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Analysis of ‘On the Grasshopper and Cricket’ by John Keats

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On the Grasshopper and Cricket

John Keats born in 1795 was considered as the main poet of the Romantic Movement. He shared this space with Lord Byron and P.B. Shelly. The works of Keats were published just four years before his death which was in 1821. He was only 25 when he died. Most of his poems were written between 1814 and 1819. Keats was not appreciated while he was alive but after his death all his critics accepted that he was a great romantic poet. Keats was a romantic poet but he was not sentimental about it. He defied poetic form and made his own distinctive literary configuration. His odes were the most read poems and he wrote odes which had different themes.

‘On the Grasshopper and Cricket’ was written in 1816. John Keats observes that the beauty of nature is continuous irrespective of the seasons. He has not used visual imagery to describe this continuity of beauty; instead he takes into account the song of two insects, grasshopper and cricket. He starts off by stating that ‘The Poetry of earth is never dead’ and then goes on to prove his statement. It is hot summer and the birds cannot bear the heat and they have hid in the trees and even stopped singing. It was silent around but there was one who kept the summer song alive and that was the grasshopper. He continues singing, enjoying life and if he is tired he ‘He rests at ease beneath some pleasant weed.’

The second stanza portrays a scene in winter. The first line‘The poetry of earth is ceasing never’ is reiteration of the first line of the first stanza. Then the silence of winter is mentioned. The frost has brought in silence all around. But this cold silence is broken by an insect’s song. The cricket which is also a victim of the cold seeks warmth, near the stove, inside the house. When it is warm the cricket sings its song. The listeners of this song in half drowsiness think it to be the cricket’s song.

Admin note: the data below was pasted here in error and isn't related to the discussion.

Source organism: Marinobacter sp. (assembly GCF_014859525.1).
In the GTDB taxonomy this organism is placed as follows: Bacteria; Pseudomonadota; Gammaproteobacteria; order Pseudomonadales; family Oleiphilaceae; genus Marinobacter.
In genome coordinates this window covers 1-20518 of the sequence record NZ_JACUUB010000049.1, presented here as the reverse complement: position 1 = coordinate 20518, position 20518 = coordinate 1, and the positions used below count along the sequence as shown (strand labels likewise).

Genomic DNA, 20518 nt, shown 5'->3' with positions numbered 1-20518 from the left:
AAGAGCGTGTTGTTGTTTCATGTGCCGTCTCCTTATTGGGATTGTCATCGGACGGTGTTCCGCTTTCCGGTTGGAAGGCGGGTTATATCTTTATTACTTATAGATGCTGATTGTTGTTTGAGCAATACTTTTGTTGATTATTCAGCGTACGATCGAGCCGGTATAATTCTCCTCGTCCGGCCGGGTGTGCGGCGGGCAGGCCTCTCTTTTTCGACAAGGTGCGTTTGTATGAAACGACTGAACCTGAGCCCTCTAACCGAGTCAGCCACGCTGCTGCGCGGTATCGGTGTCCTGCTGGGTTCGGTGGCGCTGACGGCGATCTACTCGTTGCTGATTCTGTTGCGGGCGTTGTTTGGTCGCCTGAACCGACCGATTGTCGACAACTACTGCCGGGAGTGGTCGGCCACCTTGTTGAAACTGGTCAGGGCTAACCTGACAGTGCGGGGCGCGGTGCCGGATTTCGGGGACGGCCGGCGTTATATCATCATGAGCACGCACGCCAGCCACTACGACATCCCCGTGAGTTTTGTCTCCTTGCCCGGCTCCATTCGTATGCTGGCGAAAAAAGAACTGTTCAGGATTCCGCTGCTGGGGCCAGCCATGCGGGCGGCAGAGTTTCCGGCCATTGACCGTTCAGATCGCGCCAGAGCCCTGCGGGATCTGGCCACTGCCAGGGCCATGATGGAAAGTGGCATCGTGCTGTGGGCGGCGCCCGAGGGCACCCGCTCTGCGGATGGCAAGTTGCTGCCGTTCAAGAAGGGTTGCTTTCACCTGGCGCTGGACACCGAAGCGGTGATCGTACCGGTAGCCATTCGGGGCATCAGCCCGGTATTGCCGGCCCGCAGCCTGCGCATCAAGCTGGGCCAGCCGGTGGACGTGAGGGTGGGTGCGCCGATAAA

And seems to one in drowsiness half lost,

The Grasshopper’s among some grassy hills.

This poem is about the change in seasons and each season is different but Keats sees poetry in each season and he tries to bring a likeness from summer to winter using the song of the two insects the grasshopper and the cricket. Both are nature’s tireless and loving force. The two stanzas begin with the unifying thought and then the difference between the two seasons is highlighted and then leaves it to the reader to see the similarity in the strain of the cricket and grasshopper. It is a fourteen Petrarchan sonnet divided into two stanzas. The rhyme scheme is ABBAABBA for the octet, eight line stanza, and CDECDE for the sestet, six lines stanza. Iamb is the use of one stressed syllable followed by an unstressed syllable. When five such metrical foot, is used in a line then the meter is said to be iambic pentameter. Iambic pentameter is used in most of the lines in the poem ‘On the Grasshopper and Cricket’. The imagery used by Keats is very vivid as always. Romantic poets wrote about nature and this poem by Keats is an outstanding poem, celebrating the ‘poetry of earth’.

On the Grasshopper and Cricket